Regarding the article thing about woman [sic] and breast cancer, that’s a sobering statistic. Of course it has nothing to do with what I wrote.

In his Mishpacha article, Sruli Besser reflects on his experience on “the other side of the mechitza” during his daughter’s Bais Yaakov graduation. Among the many rebuttals of his piece, which praises Jewish women for being pious and suffering subpar conditions in silence, several people noted that Haredi society’s negligence of women’s needs leads, among other things, to higher rates of breast cancer deaths in the community. According to Israeli studies, Haredi women die 30% more often from breast cancer than women in the general population.

Besser insists this has nothing to do with his jolting experience of what it’s like to be on the women’s side of the mechitza.

But it has everything to do with it.

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There’s a reason Israelis are called sabras. Those thick cactuses and their prickly fruits look threatening with truly tough exteriors. Once you’re past that thick skin, however, the fruit is sweet, delicious and unlike anything you’ve experienced before. They thrive in tough conditions and the plants have been used to delineate borders and protect land for centuries.

Israelis have that same toughness around a softer, sweeter core. It takes a lot to faze them. So when, recently, the United Nations Educational, Scientific, Cultural Organisation (Unesco) decided to list the Old City of Hebron as an endangered Palestinian world heritage site, most Israelis just rolled their eyes at the latest attempt to remove the Jewish history from their land.

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Originally published in the UK Jewish Chronicle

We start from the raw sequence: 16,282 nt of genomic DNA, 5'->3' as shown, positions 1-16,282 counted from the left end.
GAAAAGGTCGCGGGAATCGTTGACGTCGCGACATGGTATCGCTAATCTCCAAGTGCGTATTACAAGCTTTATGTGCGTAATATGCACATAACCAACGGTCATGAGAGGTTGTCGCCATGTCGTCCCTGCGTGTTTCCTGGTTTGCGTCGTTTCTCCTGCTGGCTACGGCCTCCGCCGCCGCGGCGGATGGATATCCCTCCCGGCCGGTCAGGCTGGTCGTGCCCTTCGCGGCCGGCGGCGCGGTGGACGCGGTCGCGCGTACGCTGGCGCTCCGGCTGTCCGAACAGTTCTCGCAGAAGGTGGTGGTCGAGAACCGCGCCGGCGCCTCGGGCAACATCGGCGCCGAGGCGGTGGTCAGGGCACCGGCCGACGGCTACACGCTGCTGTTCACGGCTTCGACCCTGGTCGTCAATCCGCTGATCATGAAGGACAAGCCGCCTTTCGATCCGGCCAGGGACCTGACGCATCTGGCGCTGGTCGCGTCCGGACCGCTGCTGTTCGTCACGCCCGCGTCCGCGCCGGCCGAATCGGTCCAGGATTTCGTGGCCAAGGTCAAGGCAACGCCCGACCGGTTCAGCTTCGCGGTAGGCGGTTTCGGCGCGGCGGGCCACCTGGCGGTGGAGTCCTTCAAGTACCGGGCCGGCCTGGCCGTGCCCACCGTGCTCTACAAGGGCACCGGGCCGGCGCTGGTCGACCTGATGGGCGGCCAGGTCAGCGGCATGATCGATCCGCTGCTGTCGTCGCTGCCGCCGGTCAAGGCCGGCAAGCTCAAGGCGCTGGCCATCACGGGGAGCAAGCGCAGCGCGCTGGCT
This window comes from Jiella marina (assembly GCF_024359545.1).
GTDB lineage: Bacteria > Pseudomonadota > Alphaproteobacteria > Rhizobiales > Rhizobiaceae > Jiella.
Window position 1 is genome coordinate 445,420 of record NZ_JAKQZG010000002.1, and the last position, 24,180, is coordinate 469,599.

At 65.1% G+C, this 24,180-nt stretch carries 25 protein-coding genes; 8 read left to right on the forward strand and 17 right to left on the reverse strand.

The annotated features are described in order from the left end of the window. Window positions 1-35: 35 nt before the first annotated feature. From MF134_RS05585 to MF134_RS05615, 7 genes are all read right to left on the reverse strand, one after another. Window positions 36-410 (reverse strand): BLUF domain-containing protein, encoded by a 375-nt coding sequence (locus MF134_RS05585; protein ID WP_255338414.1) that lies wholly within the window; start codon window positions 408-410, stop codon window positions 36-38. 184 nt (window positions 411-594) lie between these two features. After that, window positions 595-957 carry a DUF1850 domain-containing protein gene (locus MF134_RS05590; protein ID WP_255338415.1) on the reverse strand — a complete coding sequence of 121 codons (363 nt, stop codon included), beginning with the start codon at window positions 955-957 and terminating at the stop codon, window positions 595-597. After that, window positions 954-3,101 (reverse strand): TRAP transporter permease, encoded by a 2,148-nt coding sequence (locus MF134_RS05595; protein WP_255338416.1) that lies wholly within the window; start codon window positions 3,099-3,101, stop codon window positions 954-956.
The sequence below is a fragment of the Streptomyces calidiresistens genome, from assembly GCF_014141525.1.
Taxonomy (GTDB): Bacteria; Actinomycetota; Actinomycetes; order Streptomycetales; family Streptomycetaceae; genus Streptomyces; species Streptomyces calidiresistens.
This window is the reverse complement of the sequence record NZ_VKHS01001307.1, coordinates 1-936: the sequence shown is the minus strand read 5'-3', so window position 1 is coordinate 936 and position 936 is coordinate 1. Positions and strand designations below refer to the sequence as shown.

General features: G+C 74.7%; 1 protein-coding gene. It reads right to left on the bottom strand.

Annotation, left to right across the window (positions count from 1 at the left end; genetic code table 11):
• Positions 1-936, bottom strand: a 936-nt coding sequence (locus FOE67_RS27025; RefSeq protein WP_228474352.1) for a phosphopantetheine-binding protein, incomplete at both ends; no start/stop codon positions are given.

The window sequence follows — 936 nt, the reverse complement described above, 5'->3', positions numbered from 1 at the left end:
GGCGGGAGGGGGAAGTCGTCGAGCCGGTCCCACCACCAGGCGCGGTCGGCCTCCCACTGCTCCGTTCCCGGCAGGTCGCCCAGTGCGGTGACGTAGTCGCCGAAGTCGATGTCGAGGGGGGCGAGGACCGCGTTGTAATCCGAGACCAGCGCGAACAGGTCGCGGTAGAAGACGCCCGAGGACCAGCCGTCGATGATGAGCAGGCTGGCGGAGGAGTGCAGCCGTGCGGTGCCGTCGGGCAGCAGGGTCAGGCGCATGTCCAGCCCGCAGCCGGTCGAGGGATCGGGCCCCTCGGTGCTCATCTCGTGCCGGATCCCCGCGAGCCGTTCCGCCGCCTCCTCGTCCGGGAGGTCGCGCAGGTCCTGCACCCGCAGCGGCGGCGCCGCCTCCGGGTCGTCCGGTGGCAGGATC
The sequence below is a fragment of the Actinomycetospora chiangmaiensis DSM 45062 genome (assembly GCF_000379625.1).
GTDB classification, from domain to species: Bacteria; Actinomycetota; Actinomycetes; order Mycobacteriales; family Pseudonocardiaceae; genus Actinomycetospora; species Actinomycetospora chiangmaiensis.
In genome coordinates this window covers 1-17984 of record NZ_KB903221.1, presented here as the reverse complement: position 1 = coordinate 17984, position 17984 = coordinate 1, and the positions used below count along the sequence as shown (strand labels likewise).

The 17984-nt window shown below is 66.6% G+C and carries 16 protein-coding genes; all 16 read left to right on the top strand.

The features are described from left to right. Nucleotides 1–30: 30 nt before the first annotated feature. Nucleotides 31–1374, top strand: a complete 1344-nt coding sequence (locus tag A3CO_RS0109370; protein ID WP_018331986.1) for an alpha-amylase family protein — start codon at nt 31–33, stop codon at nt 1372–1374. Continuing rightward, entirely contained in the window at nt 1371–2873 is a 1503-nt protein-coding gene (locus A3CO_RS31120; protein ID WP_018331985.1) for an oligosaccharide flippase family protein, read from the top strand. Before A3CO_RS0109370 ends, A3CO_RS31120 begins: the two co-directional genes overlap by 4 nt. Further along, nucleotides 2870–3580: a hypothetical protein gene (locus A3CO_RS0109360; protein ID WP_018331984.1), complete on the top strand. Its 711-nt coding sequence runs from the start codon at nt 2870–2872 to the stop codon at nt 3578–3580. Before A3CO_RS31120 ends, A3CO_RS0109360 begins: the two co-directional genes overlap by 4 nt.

We — my husband and I — made aliyah twice.

First, as a starry-eyed young couple, the second time as a family of five after six years back in the United States. After some debate, we opted for a soft landing over intense integration and wound up in Bet Shemesh. Before arriving, I had heard rumours of a rabbi excommunicated on account of his books on dinosaurs, and of gyms where televisions were outlawed, but I chalked such things up to extremists. After all, I had grown up in Lakewood, NJ and we all always got along just fine — – jeans-wearers and sheitel-donners alike.

It soon became clear, however, that I had moved to the front line. Nowhere near any of Israel’s borders but the front line of ever-increasing religious extremism. Over the years, it has crept in — sometimes seeping so slowly that we don’t notice until too late, sometimes slamming us against the proverbial wall.

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Originally printed in In Jerusalem June 9, 2017

Can a bike change a child’s life? Rabbi and educator Nachum Wasosky has seen it happen for hundreds of children and is working to add another thousand to that number.

Raised in a single family home in the US, Wasosky knows he was lucky to have people looking out for him, making sure that he had what other kids had—school trips, a place on sports teams, and emotional support. He attributes his well-being and success to feeling like a normal kid with just as much value as anyone else.

It’s an awareness he’s brought with him throughout his career in informal education for youth and what drives him to help as many as he can.

During his six years of study at Aish HaTorah in Jerusalem, Wasosky realized that what he had missed out on as a child was the positive aspects of being Jewish. As a kid, he wasn’t exposed to those things that would have made him want to identify as a Jew.

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